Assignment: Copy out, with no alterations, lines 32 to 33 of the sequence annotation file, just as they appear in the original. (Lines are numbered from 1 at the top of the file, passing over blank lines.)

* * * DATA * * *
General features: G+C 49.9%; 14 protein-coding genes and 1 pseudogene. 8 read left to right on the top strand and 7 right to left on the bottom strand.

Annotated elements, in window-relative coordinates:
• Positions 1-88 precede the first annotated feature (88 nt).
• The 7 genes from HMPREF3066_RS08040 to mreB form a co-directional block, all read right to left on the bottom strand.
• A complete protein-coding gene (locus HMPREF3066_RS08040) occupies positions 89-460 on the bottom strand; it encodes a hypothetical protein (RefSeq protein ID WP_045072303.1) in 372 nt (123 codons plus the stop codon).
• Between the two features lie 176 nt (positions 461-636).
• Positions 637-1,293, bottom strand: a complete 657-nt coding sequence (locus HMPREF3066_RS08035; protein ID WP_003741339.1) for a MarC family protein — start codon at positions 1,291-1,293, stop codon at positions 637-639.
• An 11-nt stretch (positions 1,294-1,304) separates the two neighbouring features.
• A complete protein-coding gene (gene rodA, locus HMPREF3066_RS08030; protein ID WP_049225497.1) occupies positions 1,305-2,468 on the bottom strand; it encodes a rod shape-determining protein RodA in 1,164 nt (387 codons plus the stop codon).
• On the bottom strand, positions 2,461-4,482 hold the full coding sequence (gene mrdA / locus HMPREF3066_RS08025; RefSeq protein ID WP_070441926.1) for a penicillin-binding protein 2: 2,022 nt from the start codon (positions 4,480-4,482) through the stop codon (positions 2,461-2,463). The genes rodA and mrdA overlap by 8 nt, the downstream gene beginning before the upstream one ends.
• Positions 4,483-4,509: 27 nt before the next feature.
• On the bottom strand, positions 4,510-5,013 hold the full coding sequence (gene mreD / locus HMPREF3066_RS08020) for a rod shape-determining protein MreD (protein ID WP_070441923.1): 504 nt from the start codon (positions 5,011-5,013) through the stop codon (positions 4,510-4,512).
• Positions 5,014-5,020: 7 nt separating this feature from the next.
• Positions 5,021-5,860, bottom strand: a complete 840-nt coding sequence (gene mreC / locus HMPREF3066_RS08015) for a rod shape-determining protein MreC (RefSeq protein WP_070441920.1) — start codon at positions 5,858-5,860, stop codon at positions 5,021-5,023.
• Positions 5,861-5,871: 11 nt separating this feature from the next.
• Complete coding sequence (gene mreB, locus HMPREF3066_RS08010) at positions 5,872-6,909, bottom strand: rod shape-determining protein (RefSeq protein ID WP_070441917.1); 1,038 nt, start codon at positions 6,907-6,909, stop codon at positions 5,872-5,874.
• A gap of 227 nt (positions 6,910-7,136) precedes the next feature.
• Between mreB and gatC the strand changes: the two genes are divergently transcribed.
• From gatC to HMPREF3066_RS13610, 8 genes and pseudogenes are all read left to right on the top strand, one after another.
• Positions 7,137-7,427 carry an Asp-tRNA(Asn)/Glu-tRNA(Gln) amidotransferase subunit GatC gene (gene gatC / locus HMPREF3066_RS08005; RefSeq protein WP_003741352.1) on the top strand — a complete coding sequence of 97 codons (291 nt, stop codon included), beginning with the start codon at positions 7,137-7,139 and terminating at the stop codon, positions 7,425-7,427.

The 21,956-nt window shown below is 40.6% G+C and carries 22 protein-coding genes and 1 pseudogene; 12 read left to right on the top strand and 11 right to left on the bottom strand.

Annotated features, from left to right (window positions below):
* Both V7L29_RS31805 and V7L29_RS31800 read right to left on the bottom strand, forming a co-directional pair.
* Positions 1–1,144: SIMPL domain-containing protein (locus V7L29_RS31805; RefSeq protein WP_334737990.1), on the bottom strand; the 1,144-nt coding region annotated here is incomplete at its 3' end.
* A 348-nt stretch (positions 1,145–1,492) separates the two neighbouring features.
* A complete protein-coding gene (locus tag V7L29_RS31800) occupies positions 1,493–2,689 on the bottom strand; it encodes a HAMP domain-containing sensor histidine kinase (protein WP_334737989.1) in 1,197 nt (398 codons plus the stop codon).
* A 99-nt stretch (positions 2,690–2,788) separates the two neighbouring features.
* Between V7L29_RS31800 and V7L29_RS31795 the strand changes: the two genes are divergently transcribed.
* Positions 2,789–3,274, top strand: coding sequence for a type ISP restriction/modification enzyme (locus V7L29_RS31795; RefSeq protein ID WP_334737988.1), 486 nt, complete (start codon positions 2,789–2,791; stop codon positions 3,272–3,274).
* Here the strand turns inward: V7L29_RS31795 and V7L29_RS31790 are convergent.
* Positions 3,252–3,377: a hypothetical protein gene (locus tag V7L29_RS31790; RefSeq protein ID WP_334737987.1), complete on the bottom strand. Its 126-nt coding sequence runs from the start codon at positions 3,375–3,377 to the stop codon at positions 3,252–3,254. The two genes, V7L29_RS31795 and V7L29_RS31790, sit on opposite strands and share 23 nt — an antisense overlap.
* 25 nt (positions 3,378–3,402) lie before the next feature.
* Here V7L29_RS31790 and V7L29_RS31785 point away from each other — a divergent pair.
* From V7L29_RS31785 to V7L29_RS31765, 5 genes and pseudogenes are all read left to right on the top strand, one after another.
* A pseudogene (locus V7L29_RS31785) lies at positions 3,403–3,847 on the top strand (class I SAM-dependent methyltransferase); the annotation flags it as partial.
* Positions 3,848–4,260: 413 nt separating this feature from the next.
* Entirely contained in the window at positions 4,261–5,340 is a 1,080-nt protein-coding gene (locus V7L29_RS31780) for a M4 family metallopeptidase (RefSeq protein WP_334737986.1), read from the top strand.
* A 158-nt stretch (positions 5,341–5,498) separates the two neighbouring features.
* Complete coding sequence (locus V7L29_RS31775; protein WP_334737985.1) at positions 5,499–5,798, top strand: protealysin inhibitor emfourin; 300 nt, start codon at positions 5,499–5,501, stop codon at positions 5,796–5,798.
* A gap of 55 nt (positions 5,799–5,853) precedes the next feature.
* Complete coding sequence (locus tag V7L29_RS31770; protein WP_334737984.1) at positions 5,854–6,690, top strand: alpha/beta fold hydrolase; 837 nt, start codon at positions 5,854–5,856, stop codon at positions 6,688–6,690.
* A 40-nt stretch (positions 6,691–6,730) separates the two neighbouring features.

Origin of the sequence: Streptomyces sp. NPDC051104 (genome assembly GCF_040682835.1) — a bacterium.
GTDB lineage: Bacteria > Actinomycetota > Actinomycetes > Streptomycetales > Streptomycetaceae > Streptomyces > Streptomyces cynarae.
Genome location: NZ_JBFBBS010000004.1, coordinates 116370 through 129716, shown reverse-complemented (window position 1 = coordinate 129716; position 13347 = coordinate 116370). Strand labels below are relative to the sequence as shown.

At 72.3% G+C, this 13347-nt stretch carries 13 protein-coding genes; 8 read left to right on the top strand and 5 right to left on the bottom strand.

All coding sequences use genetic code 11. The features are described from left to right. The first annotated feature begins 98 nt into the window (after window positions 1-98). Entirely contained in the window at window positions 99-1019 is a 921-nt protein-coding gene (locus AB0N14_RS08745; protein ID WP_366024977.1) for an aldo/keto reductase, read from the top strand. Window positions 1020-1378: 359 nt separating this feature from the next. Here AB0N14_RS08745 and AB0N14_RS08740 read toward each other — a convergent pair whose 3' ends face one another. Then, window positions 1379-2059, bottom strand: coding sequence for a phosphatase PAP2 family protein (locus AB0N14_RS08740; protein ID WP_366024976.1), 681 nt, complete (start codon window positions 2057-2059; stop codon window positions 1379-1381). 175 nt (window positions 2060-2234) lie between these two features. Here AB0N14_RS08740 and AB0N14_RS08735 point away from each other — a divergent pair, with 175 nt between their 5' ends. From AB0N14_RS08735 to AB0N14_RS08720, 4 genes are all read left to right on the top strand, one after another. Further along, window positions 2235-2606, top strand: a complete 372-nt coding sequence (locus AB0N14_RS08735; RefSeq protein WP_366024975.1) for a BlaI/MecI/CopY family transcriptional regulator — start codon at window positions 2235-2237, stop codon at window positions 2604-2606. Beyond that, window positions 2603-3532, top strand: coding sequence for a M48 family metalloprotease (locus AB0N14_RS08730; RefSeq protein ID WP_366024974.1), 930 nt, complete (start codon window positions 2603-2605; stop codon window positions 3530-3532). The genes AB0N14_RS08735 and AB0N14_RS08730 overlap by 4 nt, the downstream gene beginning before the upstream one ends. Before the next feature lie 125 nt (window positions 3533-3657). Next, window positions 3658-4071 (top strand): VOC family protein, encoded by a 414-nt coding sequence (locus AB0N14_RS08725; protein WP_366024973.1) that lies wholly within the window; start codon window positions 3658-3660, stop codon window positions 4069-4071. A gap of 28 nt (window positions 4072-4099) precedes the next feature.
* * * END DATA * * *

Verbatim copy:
* 25 nt (positions 3,378–3,402) lie before the next feature.
* Here V7L29_RS31790 and V7L29_RS31785 point away from each other — a divergent pair.